The Thrilling Ten Thousand Camel Festival Of Mongolia
Mongolia is country rich in arts, ancient history, history in focus, and culture. Archaeological remains and fossils dating to the earliest days of history have brought the attention of Mongolian and foreign visitors and scholars. The Mongols are quite homogeneous in culture, ethnically.
Within Mongolia, Khalkh or you may call the Khalkha Mongols basically represent some four-fifths of the population of the entire Mongolia. Other Mongolian groups—including dorbed, buryat, biyad, and many others—account for nearly half of the rest of the population.
Much of the other remaining of the people of Mongolia consists of Turkish-speaking people—and that is primarily Kazakhs, some Tuvans (Mongolian: Uriankhai), who live mostly in the western part of the country. There are different numbers of Russians and Chinese too, who can be found mainly in the cities and towns.
The state has given an enormous amount of attention and strategies to save and protect the languages, traditions, norms, and cultural rights of Kazakhs, Tuvans, and other minorities.
What Makes Mongolia Special
One may think that Mongolian winter is extremely cold due to its geographical location, but that has never been the case. Mongolia is not that much cold in winters. Mongolian winter has a beauty and specialty in terms of culture, since the locals play often traditional kind of gaming and hunting.
Moreover, Mongolian winters are famous for its winter festivals where one can enjoy the rich beautiful culture alongside many sports and hunting activities. It offers you exciting and fascinating events to see and unique activities to enjoy or attend. There are various different ice and snow festivals which you may also call events that are held in Mongolia during the winter time where the locals enjoy and is a great representation of their culture.
The Horse and Camel Festival in Mongolia
Mongolia and the local people here cannot be imagined without horses and camels. According to their traditions, history, culture, and lifestyle, horses and camels are one of the most vital parts of them. The true destination, the land of horses, Mongolia offers many affairs related to the horses and camels.
One of these festicals is the winter horse festival which attracts many foreign travelers, tourists, adventurers, explorers, photographers, riders, and many horse lovers from all around th globle. The festival is organized every winter in Genghis Khan’s homeland, today’s Khentii province in the eastern side of the country.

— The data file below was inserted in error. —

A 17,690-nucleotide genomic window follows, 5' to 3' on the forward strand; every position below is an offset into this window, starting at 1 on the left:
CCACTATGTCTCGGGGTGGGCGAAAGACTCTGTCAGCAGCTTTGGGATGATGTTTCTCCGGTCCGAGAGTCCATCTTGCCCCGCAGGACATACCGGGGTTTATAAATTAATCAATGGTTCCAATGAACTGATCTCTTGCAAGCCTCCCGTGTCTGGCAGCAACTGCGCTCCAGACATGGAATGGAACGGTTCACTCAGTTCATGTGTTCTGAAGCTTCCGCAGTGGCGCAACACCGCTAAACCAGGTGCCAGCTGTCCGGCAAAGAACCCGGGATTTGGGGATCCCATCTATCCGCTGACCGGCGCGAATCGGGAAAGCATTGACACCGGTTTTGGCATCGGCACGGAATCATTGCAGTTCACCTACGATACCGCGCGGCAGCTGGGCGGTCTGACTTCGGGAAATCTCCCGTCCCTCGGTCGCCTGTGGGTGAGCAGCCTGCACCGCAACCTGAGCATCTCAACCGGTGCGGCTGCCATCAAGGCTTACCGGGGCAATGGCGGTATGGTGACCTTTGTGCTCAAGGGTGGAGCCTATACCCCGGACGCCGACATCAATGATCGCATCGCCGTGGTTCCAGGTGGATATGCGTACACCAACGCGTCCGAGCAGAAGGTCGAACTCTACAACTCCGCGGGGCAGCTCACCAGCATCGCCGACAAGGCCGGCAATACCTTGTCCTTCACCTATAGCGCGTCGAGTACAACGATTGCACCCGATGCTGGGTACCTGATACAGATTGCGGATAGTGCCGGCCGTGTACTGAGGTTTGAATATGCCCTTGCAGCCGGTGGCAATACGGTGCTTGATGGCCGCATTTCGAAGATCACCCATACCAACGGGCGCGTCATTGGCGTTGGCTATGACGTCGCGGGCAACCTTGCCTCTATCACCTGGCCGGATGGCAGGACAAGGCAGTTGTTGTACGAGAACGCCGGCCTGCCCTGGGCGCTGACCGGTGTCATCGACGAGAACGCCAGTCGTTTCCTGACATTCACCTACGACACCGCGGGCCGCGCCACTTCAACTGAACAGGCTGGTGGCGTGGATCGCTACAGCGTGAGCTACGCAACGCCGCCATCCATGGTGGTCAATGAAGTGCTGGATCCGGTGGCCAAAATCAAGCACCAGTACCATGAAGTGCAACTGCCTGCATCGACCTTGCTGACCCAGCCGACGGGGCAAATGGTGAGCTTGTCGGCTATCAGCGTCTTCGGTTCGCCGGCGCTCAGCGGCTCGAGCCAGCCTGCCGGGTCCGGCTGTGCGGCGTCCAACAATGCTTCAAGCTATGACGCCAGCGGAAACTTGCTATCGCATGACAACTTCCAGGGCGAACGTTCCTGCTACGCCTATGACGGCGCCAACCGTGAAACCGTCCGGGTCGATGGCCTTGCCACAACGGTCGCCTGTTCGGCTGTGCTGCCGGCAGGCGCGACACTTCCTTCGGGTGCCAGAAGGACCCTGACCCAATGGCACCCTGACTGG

The Gigantic Ten Thousand Camel Festival in The Gobi
This leads us to the main event that is the gigantic 1,000 camels winter festival that was introduced to preserve the unique species. Ever wondered or imagined about the Gobi desert in the winter, golden sands covered by white snow full of camels.
The Mongolian Gobi is not only famous for its serenity, aesthetic scenery, camels, nomads, dinosaur findings but also it has been known as its winter scene. You can see the Mongolian Gobi in winter too. Thousand Camel Festival has been maintaining for the last 20 years, by local camel herding communities.
The purpose of this grand festival is to protect two-humped Bactrian camels and increase the income and productivity of local nomads through tourism. So vibrant, glooming events, attracts foreigners and local travelers alongside culture and archaeologists and has already been to famous winter festival in the world.
The History Behind the Festival
The Ten Thousand Camel festival was first initiated in 1997 by the locals of Umnugovi (South Gobi) province to revive and celebrate Mongolian camel culture, to conserve the 2-humped Bactrian camel species, pass the rich Mongolian camel breeding heritage to the next generation, and enhance winter tourism in the region.
It’s a fascinating 2-day event that features various programs and sports-related to Mongolian camel culture and lots of local music and dances. Nomads from far and near have to wear their best deals and ride their fast camel to attend the festival as it’s a matter of their pride and celebration for them. The event usually takes place in the Dalanzadgad town of South Gobi.
In 2016, there was a parade of over 1000 camel riders and it was recorded in the Guinness World Record Book during the festival.